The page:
The emergence of the Middle East Respiratory Syndrome Corona Virus (MERS-CoV) in the Middle East in 2012 was associated with an overwhelming uncertainty about its epidemiological and clinical characteristics. Once dromedary camels (Camelus dromedarius) was found to be the natural reservoir of the virus, the public health systems across the Arabian Peninsula encountered an unprecedented pressure to control its transmission. This view point describes how the One Health approach was used in Qatar to manage the MERS-CoV outbreak during the period 2012–2017. One Health focuses on the association between the human, animals and environment sectors for total health and wellbeing of these three sectors. To manage the MERS outbreak in Qatar through a One Health approach, the Qatar National Outbreak Control Taskforce (OCT) was reactivated in November 2012. The animal health sector was invited to join the OCT. Later on, technical expertise was requested from the WHO, FAO, CDC, EMC, and PHE. Subsequently, a comprehensive One Health roadmap was delivered through leadership and coordination; surveillance and investigation; epidemiological studies and increase of local diagnostic capacity. The joint OCT, once trained had easy access to allocated resources and high risk areas to provide more evidence on the potential source of the virus and to investigate all reported cases within 24–48 h. Lack of sufficient technical guidance on veterinary surveillance and poor risk perception among the vulnerable population constituted major obstacles to maintain systematic One Health performance.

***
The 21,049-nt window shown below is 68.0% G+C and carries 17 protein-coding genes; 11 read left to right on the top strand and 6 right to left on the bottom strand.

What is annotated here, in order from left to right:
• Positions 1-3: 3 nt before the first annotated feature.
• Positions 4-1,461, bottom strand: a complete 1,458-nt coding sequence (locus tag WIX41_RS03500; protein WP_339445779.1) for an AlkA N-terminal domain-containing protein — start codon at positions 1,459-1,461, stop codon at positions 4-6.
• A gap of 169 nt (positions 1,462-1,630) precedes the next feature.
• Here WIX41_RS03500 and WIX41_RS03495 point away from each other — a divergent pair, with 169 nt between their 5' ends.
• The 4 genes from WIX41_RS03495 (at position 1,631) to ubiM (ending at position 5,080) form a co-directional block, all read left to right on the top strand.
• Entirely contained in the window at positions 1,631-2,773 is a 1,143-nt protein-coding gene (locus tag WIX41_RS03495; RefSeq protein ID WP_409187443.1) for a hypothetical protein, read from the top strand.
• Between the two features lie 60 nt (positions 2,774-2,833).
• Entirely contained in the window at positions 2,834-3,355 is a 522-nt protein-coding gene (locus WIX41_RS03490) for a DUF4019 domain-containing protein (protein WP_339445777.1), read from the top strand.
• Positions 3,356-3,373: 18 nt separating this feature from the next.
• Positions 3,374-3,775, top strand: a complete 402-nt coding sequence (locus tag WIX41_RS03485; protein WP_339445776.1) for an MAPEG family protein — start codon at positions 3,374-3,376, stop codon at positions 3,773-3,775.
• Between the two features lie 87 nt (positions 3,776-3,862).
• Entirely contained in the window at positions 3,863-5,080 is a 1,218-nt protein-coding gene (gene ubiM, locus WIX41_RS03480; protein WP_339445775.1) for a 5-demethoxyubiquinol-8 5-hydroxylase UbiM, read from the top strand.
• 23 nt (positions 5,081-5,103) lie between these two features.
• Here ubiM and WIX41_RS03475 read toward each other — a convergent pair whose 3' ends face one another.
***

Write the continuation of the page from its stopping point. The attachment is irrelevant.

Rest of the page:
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One health
Department of Virology

Farag, E, Nour, M., Islam, M.M., Mustafa, A., Khalid, M., Sikkema, R.S., … AlHajri, MM. (2019). Qatar experience on One Health approach for middle-east respiratory syndrome coronavirus, 2012-2017: A viewpoint. One health, 7. doi:10.1016/j.onehlt.2019.100090